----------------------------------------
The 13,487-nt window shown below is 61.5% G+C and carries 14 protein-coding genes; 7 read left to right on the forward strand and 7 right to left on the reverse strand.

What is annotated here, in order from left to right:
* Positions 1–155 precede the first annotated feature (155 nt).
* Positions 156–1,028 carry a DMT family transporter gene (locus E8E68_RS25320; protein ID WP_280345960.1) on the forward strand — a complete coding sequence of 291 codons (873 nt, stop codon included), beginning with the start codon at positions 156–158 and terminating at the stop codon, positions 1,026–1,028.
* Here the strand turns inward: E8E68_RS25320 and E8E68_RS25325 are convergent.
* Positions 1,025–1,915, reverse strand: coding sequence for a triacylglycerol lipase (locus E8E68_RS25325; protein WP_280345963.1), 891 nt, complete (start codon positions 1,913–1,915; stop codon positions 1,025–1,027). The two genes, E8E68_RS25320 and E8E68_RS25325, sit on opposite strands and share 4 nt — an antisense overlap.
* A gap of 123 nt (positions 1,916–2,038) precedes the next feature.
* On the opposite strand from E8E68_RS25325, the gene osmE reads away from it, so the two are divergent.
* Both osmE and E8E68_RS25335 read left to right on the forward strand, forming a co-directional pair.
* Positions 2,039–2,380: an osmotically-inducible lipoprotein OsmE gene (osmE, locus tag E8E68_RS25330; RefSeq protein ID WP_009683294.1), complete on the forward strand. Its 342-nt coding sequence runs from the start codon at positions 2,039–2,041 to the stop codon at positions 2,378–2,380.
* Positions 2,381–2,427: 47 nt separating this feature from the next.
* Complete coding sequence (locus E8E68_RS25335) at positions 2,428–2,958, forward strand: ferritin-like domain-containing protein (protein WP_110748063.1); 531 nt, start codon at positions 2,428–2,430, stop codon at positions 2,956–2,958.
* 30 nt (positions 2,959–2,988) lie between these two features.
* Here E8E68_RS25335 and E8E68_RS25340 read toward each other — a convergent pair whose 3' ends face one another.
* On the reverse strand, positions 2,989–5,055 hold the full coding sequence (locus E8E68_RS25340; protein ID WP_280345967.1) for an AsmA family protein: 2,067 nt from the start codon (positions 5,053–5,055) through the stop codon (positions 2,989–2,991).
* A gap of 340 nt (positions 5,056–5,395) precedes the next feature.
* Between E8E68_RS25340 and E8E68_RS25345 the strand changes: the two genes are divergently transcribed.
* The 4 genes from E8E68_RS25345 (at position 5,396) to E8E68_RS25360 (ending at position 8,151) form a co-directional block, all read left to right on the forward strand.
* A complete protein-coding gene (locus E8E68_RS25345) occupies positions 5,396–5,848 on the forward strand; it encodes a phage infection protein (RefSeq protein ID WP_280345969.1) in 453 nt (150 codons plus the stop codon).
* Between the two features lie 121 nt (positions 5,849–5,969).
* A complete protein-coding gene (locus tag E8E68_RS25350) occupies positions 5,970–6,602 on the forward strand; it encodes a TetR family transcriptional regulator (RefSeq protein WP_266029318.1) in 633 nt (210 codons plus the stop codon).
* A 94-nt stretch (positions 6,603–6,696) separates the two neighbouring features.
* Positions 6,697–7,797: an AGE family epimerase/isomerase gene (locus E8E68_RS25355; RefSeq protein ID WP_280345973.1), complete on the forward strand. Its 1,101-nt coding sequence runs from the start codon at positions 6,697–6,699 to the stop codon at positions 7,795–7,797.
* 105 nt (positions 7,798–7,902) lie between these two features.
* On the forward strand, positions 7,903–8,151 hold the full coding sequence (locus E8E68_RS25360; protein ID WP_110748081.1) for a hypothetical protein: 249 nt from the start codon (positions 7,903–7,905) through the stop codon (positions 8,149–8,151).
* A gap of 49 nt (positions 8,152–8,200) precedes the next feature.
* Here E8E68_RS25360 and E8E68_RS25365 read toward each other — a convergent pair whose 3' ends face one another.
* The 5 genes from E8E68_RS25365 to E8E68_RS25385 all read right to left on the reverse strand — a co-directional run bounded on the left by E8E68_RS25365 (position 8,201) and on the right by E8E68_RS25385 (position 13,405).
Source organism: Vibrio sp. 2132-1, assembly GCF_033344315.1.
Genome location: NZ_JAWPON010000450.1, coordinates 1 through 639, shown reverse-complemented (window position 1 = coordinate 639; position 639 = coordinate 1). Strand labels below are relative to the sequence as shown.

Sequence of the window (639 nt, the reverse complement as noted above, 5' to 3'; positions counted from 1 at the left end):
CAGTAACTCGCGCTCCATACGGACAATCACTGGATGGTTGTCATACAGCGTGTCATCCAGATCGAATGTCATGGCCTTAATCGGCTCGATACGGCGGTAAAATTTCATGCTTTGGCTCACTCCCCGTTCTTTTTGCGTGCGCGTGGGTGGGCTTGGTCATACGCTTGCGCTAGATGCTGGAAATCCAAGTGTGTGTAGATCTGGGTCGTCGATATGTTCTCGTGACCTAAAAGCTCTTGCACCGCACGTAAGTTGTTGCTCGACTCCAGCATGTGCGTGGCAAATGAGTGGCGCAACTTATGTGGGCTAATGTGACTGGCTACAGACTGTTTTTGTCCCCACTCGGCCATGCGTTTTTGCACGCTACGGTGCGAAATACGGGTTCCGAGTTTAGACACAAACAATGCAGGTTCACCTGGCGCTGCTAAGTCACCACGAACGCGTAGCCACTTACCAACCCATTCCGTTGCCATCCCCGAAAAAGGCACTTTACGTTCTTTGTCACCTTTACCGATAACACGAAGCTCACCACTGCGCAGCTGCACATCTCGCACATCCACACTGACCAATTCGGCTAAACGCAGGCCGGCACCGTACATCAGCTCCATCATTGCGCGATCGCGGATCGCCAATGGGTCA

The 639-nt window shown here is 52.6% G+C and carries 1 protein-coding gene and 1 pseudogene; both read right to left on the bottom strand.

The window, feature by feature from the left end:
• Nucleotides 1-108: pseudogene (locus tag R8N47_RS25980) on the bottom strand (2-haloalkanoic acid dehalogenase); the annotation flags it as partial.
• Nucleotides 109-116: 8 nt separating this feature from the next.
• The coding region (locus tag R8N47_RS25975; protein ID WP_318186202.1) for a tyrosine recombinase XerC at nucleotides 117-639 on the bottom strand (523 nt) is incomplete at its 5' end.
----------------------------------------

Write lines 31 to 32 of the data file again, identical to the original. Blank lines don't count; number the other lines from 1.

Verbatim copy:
Sequence of the window (639 nt, the reverse complement as noted above, 5' to 3'; positions counted from 1 at the left end):
CAGTAACTCGCGCTCCATACGGACAATCACTGGATGGTTGTCATACAGCGTGTCATCCAGATCGAATGTCATGGCCTTAATCGGCTCGATACGGCGGTAAAATTTCATGCTTTGGCTCACTCCCCGTTCTTTTTGCGTGCGCGTGGGTGGGCTTGGTCATACGCTTGCGCTAGATGCTGGAAATCCAAGTGTGTGTAGATCTGGGTCGTCGATATGTTCTCGTGACCTAAAAGCTCTTGCACCGCACGTAAGTTGTTGCTCGACTCCAGCATGTGCGTGGCAAATGAGTGGCGCAACTTATGTGGGCTAATGTGACTGGCTACAGACTGTTTTTGTCCCCACTCGGCCATGCGTTTTTGCACGCTACGGTGCGAAATACGGGTTCCGAGTTTAGACACAAACAATGCAGGTTCACCTGGCGCTGCTAAGTCACCACGAACGCGTAGCCACTTACCAACCCATTCCGTTGCCATCCCCGAAAAAGGCACTTTACGTTCTTTGTCACCTTTACCGATAACACGAAGCTCACCACTGCGCAGCTGCACATCTCGCACATCCACACTGACCAATTCGGCTAAACGCAGGCCGGCACCGTACATCAGCTCCATCATTGCGCGATCGCGGATCGCCAATGGGTCA